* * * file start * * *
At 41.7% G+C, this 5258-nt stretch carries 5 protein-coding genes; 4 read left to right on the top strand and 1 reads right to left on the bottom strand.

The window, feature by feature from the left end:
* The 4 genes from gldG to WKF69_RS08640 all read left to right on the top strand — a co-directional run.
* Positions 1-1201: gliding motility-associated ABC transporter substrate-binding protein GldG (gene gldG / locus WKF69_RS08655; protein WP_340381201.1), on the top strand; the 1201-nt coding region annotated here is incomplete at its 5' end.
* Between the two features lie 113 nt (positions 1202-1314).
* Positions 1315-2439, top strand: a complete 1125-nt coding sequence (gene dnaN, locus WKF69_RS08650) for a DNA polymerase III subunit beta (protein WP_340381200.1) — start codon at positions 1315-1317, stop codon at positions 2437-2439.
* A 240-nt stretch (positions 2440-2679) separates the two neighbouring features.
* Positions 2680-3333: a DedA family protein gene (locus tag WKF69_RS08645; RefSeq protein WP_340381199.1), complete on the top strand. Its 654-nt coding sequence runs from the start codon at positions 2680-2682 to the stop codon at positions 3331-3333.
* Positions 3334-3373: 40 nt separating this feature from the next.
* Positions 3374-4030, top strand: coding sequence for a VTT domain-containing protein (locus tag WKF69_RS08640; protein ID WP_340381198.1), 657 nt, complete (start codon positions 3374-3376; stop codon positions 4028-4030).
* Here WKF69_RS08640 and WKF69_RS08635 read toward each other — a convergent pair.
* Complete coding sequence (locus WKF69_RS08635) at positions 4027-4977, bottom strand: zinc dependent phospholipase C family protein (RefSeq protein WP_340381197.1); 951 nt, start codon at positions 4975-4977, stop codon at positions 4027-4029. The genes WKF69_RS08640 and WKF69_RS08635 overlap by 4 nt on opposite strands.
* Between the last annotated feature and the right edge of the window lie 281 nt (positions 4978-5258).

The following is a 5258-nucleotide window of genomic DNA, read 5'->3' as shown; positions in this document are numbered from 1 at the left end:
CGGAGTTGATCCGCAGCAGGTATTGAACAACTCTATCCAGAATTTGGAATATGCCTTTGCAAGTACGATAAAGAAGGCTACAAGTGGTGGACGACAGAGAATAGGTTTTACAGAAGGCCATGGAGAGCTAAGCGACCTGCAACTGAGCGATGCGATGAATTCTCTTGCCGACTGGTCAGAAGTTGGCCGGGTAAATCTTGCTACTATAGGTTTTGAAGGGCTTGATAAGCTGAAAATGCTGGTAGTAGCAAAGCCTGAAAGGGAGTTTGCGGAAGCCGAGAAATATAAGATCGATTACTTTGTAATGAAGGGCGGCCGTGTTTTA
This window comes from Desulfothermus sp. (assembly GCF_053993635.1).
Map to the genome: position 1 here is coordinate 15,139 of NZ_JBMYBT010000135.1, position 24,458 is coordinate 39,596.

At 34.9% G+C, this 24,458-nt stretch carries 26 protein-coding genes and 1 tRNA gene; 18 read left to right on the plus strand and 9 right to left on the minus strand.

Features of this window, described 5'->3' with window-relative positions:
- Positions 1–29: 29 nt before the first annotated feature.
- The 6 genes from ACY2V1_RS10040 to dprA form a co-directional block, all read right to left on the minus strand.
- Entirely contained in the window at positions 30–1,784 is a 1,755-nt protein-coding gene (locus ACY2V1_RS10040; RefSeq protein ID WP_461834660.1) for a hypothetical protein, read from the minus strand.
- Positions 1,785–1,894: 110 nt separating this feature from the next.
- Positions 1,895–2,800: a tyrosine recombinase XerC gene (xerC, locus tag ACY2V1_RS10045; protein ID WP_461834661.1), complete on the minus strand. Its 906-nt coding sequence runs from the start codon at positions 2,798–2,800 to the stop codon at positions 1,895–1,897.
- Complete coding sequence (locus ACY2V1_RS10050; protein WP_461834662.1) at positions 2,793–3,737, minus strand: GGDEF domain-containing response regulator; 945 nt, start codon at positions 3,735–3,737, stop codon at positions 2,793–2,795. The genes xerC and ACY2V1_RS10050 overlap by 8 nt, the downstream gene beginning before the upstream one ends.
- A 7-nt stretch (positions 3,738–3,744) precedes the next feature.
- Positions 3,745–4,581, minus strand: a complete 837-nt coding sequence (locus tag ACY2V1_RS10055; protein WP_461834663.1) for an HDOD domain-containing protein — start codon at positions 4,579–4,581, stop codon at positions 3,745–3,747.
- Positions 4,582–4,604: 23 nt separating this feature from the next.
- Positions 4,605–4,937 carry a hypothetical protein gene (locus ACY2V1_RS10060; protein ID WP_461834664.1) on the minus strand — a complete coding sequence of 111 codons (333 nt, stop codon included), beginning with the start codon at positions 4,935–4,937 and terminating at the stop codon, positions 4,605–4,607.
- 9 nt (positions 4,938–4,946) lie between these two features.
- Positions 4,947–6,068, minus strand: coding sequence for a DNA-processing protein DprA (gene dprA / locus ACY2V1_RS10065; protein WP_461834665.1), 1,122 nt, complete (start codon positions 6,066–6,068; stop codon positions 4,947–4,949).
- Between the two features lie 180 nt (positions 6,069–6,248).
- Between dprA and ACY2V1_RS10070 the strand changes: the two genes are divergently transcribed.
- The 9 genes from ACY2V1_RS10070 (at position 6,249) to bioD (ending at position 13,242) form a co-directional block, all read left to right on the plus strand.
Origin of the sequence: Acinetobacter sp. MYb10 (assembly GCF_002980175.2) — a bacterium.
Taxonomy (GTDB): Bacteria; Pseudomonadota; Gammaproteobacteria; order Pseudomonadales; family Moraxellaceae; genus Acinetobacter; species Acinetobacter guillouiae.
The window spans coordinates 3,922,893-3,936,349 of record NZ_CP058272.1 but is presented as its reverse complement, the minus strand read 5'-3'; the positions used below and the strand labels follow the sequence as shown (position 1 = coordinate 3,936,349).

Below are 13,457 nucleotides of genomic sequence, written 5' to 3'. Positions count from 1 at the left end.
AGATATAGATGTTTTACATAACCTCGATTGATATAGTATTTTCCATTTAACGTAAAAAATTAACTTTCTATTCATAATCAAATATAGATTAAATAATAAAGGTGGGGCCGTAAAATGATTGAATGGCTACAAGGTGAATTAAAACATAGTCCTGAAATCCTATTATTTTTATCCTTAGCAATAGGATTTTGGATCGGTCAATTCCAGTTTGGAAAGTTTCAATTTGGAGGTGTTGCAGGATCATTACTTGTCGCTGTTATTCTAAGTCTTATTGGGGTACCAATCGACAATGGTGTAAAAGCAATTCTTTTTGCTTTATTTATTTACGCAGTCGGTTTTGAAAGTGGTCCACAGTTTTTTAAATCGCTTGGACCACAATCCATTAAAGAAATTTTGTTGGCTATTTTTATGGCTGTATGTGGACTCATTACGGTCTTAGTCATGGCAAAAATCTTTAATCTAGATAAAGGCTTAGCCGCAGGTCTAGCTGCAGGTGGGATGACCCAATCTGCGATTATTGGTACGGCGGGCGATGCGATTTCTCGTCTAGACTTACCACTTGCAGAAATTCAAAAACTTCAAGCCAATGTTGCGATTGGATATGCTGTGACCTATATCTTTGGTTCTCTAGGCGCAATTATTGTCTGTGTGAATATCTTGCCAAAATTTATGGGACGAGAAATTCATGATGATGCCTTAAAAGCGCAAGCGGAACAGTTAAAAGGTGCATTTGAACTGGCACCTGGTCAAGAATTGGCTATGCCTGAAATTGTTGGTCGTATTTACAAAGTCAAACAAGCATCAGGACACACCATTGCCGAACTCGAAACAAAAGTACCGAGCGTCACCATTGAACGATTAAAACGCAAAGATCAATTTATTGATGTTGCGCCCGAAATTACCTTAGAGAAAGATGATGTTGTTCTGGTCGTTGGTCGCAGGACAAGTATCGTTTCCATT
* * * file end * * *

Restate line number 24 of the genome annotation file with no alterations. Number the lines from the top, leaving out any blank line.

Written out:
- Positions 1,895–2,800: a tyrosine recombinase XerC gene (xerC, locus tag ACY2V1_RS10045; protein ID WP_461834661.1), complete on the minus strand. Its 906-nt coding sequence runs from the start codon at positions 2,798–2,800 to the stop codon at positions 1,895–1,897.